Ida was born in Canton, Ohio, the elder daughter of James Saxton, prominent Canton banker, and Katherine DeWalt. Her grandfather,
John Saxton, in 1815 founded The Repository, the city's first and now its only newspaper. A graduate of Brook Hall Seminary, a
finishing school in Media, Pennsylvania, Ida was refined, charming, and strikingly attractive when she met William "Bill" McKinley
at a picnic in 1867.
Possessed of a fragile, nervous temperament, Mrs. McKinley broke down under the loss of her mother and two young daughters within
a short span of time. She developed epilepsy and became totally dependent on her husband. President McKinley took great care to
accommodate her condition. In a break with tradition, he insisted that his wife be seated next to him at state dinners rather than
at the other end of the table. At receiving lines, she alone remained seated. Many of the social chores normally assumed by the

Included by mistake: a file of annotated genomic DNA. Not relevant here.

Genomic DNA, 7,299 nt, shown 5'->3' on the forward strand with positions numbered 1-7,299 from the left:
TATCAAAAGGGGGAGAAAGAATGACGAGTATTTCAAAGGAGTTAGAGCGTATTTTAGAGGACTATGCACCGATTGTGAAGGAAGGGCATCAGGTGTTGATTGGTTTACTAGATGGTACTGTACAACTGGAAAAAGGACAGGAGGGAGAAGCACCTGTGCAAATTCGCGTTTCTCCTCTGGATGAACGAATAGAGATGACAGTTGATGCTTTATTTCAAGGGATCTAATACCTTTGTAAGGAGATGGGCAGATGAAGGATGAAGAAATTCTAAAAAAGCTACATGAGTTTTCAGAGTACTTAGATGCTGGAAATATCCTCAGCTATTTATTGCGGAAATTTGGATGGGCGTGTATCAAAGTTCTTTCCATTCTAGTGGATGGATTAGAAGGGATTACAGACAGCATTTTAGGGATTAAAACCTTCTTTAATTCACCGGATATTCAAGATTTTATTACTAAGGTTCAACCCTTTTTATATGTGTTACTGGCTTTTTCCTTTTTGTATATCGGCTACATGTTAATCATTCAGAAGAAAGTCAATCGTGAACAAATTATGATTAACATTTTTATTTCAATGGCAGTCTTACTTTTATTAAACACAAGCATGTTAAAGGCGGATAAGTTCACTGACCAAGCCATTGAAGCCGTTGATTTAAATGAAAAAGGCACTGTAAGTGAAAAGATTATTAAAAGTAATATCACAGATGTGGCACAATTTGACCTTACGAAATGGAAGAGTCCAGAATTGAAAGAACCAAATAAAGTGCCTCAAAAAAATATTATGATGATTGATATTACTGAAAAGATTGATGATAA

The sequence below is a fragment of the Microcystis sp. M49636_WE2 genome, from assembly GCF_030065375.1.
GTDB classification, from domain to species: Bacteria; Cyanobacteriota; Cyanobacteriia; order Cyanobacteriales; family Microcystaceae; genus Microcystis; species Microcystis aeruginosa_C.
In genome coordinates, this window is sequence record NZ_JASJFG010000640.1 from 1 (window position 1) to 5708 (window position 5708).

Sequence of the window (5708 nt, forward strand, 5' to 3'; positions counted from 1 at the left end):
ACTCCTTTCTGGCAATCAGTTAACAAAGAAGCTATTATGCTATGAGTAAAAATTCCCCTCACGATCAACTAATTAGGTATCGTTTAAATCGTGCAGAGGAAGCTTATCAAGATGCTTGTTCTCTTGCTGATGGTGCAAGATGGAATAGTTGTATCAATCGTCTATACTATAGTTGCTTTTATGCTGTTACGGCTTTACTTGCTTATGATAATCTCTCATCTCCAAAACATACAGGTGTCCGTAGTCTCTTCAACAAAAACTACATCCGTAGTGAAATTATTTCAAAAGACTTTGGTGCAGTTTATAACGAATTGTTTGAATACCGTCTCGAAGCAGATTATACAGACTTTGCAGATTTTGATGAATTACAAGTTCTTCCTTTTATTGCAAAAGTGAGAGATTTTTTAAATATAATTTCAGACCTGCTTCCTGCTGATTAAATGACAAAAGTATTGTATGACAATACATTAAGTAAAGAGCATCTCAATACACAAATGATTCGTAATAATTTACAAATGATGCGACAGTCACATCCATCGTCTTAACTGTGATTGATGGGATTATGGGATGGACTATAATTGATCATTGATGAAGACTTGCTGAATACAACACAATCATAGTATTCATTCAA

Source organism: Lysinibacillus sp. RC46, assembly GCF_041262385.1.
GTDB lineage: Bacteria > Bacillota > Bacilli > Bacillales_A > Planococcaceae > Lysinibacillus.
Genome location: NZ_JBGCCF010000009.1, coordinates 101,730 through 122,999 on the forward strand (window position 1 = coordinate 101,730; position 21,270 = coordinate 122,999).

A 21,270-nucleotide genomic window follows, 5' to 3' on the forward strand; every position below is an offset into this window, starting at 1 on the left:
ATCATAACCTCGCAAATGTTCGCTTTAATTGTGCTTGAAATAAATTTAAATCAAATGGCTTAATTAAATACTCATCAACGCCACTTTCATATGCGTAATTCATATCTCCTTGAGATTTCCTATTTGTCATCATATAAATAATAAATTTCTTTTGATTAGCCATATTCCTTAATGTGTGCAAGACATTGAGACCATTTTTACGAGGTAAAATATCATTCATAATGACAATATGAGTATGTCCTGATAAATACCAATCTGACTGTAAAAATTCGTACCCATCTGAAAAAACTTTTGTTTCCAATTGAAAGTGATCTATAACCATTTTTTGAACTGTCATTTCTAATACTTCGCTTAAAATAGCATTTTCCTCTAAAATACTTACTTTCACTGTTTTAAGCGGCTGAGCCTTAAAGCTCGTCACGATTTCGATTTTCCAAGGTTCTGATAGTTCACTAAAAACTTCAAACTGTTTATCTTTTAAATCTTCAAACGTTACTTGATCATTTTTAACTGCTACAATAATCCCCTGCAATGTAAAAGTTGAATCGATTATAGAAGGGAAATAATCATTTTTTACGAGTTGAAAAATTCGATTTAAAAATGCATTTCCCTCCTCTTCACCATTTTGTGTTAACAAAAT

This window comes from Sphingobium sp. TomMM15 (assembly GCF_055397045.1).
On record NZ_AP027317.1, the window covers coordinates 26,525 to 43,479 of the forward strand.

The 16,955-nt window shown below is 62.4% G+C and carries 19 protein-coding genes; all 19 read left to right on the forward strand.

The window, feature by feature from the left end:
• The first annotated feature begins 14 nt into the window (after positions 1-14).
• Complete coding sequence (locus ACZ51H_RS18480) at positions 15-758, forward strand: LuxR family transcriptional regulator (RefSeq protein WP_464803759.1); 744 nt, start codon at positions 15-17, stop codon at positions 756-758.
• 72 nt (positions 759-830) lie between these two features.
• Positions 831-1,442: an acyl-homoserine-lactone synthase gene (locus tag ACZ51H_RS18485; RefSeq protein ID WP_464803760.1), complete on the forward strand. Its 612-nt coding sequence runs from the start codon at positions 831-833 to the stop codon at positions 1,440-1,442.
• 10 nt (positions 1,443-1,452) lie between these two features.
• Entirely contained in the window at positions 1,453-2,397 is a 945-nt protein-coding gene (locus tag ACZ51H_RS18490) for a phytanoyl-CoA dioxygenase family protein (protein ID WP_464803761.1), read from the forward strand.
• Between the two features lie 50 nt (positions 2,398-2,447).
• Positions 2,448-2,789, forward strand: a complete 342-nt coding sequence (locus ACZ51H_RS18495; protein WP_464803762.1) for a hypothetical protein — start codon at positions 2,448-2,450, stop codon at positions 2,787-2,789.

First Lady fell to Mrs. Jennie Tuttle Hobart, wife of Vice President Garret Hobart.
The reverse design Depicts two hands crocheting, representative of Mrs. McKinley's work crocheting thousands of slippers that were auctioned off
2013 - First Lady Edith Roosevelt, 1901–1909
Edith was born in Norwich, Connecticut, to merchant Charles Carow and Gertrude Elizabeth Tyler. Gertrude's father Daniel Tyler
served as Union general in the American Civil War. Edith grew up next door to Theodore "T.R." Roosevelt, Jr. in New York and was
best friends with his younger sister Corinne.
At Miss Comstock's school, Edith acquired the proper finishing touch for a young lady of that era. A quiet girl who loved books,
she was often T.R.'s companion for summer outings at Oyster Bay, Long Island; but this ended when he entered Harvard College in